Hang on to your coffee cups, because I'm about to get bearish on Starbucks
Not such a hot performance
Sure, Starbucks has been a great-performing company and stock. But how long can the growth continue, and at what cost?
In its latest quarter, total revenues rose 20.1% from the prior year, and much of that growth came from opening new stores. Same-store sales, meanwhile, rose by a respectable, but not very frothy, 4%. But while earnings rose 16.7% despite a lower share count, higher expenses, including commodity costs, weighed on the bottom line. The favorable figures are nothing to sneeze at, but they are lower than what the company has experienced in the past. Management is aware of the situation and has lowered its growth expectations to 18% for the top line (from 20%), and 20%-22% for earnings (from 25%).
Although revenues rose, expenses rose even more. Higher commodity prices, particularly dairy costs, were partly to blame. Those costs may eventually go down. But other factors, such as higher rents and a shift to higher-cost products, are more difficult to control in the future. In the end, Starbucks may be stuck with a higher cost structure. With 85% of its top line coming from company-owned stores, it bears the brunt of the damage.
You may wonder how it plans on dealing with this situation. If you guessed "by raising prices," you win a prize -- although almost certainly not a free cup of coffee. Yes, consumers will ultimately have to dig even deeper for that morning jolt of already overpriced coffee. That 4% comps figure, by the way, came almost entirely from higher prices. The company experienced just a 1% increase in customer traffic.
Trying to maintain fast growth also costs money. While Starbucks generated more than $1 billion in cash flow from operations, it spent more than $825 million on capital expenditures and acquisitions.
Growth? From where?
The company has a nice niche -- selling premium coffee. But Starbucks has always been about more than just coffee. It has also been about selling a lifestyle. People go in, spend an exorbitant amount of money for whatever funny name the company has slapped on the java, sit down with their cups, and open up their laptops. This is why I get a little uneasy hearing the CEO mentioning expansion opportunities in terms of traditional coffeehouses.
Speaking of lifestyle, Starbucks has increased the development of its drive-through retail stores and had 1,600 of them at the end of fiscal 2006. This seems like a waste of time, money, and effort. If the company wants to sell a lifestyle of sitting and either working or just relaxing in its stores, then developing more drive-throughs seems counterproductive. If Starbucks is just to be grabbed on the run, any number of restaurants already do that for a lot less money -- Dunkin Donuts, McDonald's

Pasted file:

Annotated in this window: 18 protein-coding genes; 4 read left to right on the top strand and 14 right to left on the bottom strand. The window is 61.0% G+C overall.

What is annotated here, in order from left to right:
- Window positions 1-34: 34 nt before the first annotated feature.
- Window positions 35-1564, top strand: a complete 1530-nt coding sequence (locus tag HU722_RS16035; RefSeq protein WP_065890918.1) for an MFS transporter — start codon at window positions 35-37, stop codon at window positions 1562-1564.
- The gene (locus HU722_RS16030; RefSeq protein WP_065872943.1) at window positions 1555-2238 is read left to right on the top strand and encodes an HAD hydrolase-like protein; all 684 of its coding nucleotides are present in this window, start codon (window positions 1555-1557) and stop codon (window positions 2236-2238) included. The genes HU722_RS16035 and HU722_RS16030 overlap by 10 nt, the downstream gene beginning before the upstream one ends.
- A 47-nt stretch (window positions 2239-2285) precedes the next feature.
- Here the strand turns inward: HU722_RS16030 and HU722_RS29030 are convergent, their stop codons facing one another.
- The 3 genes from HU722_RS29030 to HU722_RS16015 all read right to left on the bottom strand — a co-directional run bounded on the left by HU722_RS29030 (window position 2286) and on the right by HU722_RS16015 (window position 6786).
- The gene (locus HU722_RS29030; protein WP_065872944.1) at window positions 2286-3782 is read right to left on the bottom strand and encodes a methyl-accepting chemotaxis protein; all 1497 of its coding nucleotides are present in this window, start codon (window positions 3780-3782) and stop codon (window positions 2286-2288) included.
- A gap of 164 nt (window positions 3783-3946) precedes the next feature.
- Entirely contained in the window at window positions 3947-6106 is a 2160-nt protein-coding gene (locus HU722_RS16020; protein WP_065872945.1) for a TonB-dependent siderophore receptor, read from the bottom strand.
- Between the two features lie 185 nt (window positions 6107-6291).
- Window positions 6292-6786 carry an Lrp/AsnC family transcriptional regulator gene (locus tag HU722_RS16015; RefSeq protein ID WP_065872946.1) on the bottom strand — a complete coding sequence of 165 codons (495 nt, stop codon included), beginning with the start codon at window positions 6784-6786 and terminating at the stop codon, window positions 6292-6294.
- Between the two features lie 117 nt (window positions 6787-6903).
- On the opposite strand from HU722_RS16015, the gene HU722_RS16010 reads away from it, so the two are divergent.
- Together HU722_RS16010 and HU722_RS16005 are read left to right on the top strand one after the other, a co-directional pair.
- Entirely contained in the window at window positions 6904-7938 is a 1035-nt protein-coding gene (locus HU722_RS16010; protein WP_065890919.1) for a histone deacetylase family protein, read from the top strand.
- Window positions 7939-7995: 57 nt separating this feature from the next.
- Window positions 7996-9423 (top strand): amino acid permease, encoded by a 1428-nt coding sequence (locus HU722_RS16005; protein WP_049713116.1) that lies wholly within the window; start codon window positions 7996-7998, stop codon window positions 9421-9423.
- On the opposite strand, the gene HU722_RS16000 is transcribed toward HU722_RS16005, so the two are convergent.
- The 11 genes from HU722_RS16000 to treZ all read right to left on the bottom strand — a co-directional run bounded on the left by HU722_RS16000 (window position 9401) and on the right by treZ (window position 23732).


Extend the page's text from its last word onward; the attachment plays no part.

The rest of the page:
The CEO also says his company accounts for less than 10% of the total consumption of coffee beans in North America, and less than 1% internationally. But that statement strikes me as a bit disingenuous. Starbucks isn't competing with Folgers or Maxwell House. Its target audience is well-to-do professionals. There's nothing wrong with that, but it limits growth opportunities, and it's certainly not representative of the overall coffee market. Stores should ideally be located in metropolitan areas and suburbs, but in reality, the location can't be just any suburb. Based on the prices Starbucks charges, it has to be in well-to-do neighborhoods; otherwise, it's tough to separate those dollars from customers' wallets.
Starbucks already has more than 10,000 stores open in the United States. Given its limits to geographic expansion, how long will it be before the country becomes saturated? I know the saying -- "You haven't arrived until there's a Starbucks." But it doesn't make sense if there's more than one coffeehouse in each town.
This is why international expansion will become a greater focus. There are 557 new locations this year in foreign countries, for a total of about 4,100. You may think an ample opportunity lies here for Starbucks. But will a $4 latte fly in, say, Europe? This is one area where success domestically may not necessarily translate internationally.
A final stick
Despite falling almost 21% year-to-date, the stock still trades at a high trailing price-to-earnings ratio of 35. It still trades like a lofty growth stock while the company is increasingly pressured by higher costs and slowing growth. When the market fully comes to realize that's what's going on, look for the stock to drop further. If you still want to shell out some hard-earned money for Starbucks, stick to an overpriced cup of coffee.
Fool contributor Larry Rothman is happy to receive feedback, and he promises to read it when he's not being wrestled by his three children. Feel free to email him at firstname.lastname@example.org. He doesn't have any positions in the companies mentioned. The Fool has a disclosure policy.